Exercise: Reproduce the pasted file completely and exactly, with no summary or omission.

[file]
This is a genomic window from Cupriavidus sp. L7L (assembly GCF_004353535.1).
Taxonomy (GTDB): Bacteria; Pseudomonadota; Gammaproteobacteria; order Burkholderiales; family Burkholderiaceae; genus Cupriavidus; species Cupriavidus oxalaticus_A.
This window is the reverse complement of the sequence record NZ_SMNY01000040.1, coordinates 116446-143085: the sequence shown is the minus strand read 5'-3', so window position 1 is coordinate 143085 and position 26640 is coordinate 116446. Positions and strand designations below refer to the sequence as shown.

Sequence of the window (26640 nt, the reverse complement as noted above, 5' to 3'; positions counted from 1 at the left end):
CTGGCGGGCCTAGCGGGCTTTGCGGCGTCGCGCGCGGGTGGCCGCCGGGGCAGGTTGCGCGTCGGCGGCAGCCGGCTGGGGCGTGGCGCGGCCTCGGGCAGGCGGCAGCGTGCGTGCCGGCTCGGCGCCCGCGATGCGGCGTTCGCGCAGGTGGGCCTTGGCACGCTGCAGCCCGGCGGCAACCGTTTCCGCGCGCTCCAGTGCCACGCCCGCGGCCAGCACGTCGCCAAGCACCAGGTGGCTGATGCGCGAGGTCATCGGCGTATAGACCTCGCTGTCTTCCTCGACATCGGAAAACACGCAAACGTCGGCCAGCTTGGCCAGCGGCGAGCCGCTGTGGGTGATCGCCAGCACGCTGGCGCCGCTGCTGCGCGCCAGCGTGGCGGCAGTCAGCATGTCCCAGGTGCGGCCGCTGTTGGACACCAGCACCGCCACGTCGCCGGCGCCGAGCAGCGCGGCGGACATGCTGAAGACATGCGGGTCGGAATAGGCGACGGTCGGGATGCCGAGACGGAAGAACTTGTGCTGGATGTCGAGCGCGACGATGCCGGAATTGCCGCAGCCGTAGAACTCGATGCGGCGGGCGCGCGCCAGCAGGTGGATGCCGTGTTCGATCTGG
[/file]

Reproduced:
This is a genomic window from Cupriavidus sp. L7L (assembly GCF_004353535.1).
Taxonomy (GTDB): Bacteria; Pseudomonadota; Gammaproteobacteria; order Burkholderiales; family Burkholderiaceae; genus Cupriavidus; species Cupriavidus oxalaticus_A.
This window is the reverse complement of the sequence record NZ_SMNY01000040.1, coordinates 116446-143085: the sequence shown is the minus strand read 5'-3', so window position 1 is coordinate 143085 and position 26640 is coordinate 116446. Positions and strand designations below refer to the sequence as shown.

Sequence of the window (26640 nt, the reverse complement as noted above, 5' to 3'; positions counted from 1 at the left end):
CTGGCGGGCCTAGCGGGCTTTGCGGCGTCGCGCGCGGGTGGCCGCCGGGGCAGGTTGCGCGTCGGCGGCAGCCGGCTGGGGCGTGGCGCGGCCTCGGGCAGGCGGCAGCGTGCGTGCCGGCTCGGCGCCCGCGATGCGGCGTTCGCGCAGGTGGGCCTTGGCACGCTGCAGCCCGGCGGCAACCGTTTCCGCGCGCTCCAGTGCCACGCCCGCGGCCAGCACGTCGCCAAGCACCAGGTGGCTGATGCGCGAGGTCATCGGCGTATAGACCTCGCTGTCTTCCTCGACATCGGAAAACACGCAAACGTCGGCCAGCTTGGCCAGCGGCGAGCCGCTGTGGGTGATCGCCAGCACGCTGGCGCCGCTGCTGCGCGCCAGCGTGGCGGCAGTCAGCATGTCCCAGGTGCGGCCGCTGTTGGACACCAGCACCGCCACGTCGCCGGCGCCGAGCAGCGCGGCGGACATGCTGAAGACATGCGGGTCGGAATAGGCGACGGTCGGGATGCCGAGACGGAAGAACTTGTGCTGGATGTCGAGCGCGACGATGCCGGAATTGCCGCAGCCGTAGAACTCGATGCGGCGGGCGCGCGCCAGCAGGTGGATGCCGTGTTCGATCTGG